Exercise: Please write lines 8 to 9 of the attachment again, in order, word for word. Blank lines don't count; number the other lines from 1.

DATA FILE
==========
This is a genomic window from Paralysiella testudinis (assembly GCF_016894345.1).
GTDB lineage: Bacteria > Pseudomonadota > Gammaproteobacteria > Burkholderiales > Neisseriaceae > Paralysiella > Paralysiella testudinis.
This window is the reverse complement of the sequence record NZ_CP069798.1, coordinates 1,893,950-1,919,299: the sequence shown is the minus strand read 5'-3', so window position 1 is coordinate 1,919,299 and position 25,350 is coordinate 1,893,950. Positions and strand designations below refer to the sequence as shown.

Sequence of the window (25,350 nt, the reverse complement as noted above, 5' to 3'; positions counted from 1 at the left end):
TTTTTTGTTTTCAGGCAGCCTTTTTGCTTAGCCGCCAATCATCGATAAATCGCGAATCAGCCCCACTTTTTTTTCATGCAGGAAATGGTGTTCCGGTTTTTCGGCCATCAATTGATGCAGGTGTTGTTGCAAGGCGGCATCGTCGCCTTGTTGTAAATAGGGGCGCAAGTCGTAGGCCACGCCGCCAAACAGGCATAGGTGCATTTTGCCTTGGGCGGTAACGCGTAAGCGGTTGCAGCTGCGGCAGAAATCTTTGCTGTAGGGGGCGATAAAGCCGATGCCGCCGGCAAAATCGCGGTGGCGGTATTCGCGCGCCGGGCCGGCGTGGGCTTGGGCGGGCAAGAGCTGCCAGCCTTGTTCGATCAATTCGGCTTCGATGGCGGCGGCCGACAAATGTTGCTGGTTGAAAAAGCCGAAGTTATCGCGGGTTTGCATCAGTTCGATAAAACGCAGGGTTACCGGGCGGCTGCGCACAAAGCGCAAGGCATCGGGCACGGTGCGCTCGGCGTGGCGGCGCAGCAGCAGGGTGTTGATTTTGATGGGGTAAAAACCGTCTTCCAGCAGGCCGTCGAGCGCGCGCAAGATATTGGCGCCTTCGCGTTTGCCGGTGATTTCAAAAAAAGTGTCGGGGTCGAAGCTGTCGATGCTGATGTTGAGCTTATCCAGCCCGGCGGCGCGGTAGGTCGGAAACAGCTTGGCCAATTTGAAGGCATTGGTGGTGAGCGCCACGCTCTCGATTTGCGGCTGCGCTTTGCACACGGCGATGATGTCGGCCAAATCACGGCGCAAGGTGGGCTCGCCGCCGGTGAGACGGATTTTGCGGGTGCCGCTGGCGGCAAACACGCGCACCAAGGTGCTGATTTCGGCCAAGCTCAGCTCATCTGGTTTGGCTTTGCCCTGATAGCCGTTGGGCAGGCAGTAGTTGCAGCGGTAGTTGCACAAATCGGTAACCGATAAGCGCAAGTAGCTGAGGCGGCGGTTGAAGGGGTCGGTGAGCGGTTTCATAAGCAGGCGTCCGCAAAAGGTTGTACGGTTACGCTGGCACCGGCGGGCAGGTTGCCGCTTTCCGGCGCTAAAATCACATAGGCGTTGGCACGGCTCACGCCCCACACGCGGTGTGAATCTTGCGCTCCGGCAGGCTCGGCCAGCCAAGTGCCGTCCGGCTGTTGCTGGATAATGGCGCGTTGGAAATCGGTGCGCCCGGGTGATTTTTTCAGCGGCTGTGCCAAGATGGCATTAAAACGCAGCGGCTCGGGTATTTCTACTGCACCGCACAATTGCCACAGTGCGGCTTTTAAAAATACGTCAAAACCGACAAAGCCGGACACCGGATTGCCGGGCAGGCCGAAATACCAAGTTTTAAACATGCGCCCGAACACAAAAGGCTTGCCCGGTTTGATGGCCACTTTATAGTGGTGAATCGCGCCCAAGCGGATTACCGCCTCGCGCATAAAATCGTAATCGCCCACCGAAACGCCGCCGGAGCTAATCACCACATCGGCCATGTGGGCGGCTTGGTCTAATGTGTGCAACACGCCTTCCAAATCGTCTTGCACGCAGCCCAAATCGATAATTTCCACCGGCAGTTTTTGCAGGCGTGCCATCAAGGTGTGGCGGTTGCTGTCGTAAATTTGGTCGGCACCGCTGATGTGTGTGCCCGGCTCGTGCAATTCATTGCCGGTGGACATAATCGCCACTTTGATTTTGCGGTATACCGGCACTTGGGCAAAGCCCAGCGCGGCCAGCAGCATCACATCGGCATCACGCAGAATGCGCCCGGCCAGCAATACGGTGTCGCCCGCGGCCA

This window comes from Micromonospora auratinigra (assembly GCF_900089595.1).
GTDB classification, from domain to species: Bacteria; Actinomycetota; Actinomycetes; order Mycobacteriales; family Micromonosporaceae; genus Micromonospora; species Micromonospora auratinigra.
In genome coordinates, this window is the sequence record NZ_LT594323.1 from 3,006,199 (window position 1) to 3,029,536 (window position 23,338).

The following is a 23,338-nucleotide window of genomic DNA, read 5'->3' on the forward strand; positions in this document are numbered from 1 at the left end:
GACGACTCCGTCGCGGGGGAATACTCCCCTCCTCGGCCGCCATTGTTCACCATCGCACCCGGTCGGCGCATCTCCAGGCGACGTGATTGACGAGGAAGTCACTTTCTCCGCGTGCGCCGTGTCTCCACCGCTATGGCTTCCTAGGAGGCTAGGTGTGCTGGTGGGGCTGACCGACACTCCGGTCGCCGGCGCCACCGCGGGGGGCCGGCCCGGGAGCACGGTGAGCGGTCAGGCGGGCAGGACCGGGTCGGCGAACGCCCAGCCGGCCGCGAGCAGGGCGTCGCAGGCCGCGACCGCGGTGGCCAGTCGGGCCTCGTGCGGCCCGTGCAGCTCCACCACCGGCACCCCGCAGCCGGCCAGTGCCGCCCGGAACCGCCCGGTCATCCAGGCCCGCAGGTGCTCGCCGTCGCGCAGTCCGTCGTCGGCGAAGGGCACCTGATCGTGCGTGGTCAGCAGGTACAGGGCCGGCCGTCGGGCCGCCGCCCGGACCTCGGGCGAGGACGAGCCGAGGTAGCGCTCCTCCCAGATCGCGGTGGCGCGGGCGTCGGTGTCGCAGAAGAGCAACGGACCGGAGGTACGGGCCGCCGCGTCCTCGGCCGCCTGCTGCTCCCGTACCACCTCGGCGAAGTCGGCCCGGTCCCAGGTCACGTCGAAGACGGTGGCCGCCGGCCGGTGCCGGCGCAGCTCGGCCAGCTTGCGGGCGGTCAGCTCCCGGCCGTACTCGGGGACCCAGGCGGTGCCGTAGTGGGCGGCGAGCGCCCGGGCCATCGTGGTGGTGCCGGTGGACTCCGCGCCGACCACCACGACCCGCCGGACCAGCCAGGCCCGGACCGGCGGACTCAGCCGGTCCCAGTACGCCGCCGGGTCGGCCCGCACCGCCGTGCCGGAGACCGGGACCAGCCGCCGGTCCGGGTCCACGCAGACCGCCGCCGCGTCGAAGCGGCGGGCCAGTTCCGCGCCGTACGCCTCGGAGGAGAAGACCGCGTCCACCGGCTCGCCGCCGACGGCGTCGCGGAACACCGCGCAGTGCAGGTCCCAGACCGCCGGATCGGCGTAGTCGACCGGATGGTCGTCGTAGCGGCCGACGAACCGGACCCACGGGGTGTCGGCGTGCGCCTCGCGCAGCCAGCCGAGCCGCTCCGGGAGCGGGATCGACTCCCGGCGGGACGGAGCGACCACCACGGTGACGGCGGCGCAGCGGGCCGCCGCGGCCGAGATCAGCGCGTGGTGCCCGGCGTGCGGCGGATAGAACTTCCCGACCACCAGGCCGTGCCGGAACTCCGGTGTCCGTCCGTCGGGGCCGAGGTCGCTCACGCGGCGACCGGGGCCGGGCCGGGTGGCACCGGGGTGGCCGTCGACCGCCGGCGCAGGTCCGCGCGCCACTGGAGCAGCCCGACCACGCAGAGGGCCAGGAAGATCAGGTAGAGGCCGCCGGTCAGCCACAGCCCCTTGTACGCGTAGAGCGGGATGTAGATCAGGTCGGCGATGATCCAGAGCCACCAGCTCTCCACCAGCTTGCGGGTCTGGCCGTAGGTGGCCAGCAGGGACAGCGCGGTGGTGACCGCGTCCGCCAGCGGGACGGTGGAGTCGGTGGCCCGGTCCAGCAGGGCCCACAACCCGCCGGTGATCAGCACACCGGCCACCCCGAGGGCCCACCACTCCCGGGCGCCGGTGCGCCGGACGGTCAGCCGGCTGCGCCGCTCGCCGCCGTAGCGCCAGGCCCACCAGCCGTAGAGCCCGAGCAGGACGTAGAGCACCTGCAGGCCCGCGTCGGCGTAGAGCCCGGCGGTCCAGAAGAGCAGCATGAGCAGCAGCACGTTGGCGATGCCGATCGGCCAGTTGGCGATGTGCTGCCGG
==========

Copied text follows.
In genome coordinates, this window is the sequence record NZ_LT594323.1 from 3,006,199 (window position 1) to 3,029,536 (window position 23,338).

The following is a 23,338-nucleotide window of genomic DNA, read 5'->3' on the forward strand; positions in this document are numbered from 1 at the left end: